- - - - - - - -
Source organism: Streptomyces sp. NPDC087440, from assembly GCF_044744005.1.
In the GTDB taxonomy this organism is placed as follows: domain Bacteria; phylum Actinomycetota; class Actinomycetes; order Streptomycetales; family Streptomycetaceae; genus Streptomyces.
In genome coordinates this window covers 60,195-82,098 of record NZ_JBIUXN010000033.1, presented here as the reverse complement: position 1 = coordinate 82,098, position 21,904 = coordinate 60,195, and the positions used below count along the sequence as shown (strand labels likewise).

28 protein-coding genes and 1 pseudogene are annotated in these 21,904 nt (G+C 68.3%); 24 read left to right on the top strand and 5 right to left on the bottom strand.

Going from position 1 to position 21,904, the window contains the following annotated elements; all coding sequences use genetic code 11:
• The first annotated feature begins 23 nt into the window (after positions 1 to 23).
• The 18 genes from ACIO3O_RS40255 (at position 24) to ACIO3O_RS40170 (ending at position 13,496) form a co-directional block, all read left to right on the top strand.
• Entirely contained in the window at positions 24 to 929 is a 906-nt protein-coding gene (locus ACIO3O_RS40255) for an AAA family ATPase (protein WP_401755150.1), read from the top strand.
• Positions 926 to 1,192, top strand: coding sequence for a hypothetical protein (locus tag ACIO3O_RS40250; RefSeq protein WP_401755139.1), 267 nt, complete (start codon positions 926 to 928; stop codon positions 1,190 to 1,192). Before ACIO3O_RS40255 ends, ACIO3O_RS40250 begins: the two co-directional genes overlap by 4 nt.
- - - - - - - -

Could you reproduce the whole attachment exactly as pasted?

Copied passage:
Source organism: Streptomyces sp. NPDC087440, from assembly GCF_044744005.1.
In the GTDB taxonomy this organism is placed as follows: domain Bacteria; phylum Actinomycetota; class Actinomycetes; order Streptomycetales; family Streptomycetaceae; genus Streptomyces.
In genome coordinates this window covers 60,195-82,098 of record NZ_JBIUXN010000033.1, presented here as the reverse complement: position 1 = coordinate 82,098, position 21,904 = coordinate 60,195, and the positions used below count along the sequence as shown (strand labels likewise).

28 protein-coding genes and 1 pseudogene are annotated in these 21,904 nt (G+C 68.3%); 24 read left to right on the top strand and 5 right to left on the bottom strand.

Going from position 1 to position 21,904, the window contains the following annotated elements; all coding sequences use genetic code 11:
• The first annotated feature begins 23 nt into the window (after positions 1 to 23).
• The 18 genes from ACIO3O_RS40255 (at position 24) to ACIO3O_RS40170 (ending at position 13,496) form a co-directional block, all read left to right on the top strand.
• Entirely contained in the window at positions 24 to 929 is a 906-nt protein-coding gene (locus ACIO3O_RS40255) for an AAA family ATPase (protein WP_401755150.1), read from the top strand.
• Positions 926 to 1,192, top strand: coding sequence for a hypothetical protein (locus tag ACIO3O_RS40250; RefSeq protein WP_401755139.1), 267 nt, complete (start codon positions 926 to 928; stop codon positions 1,190 to 1,192). Before ACIO3O_RS40255 ends, ACIO3O_RS40250 begins: the two co-directional genes overlap by 4 nt.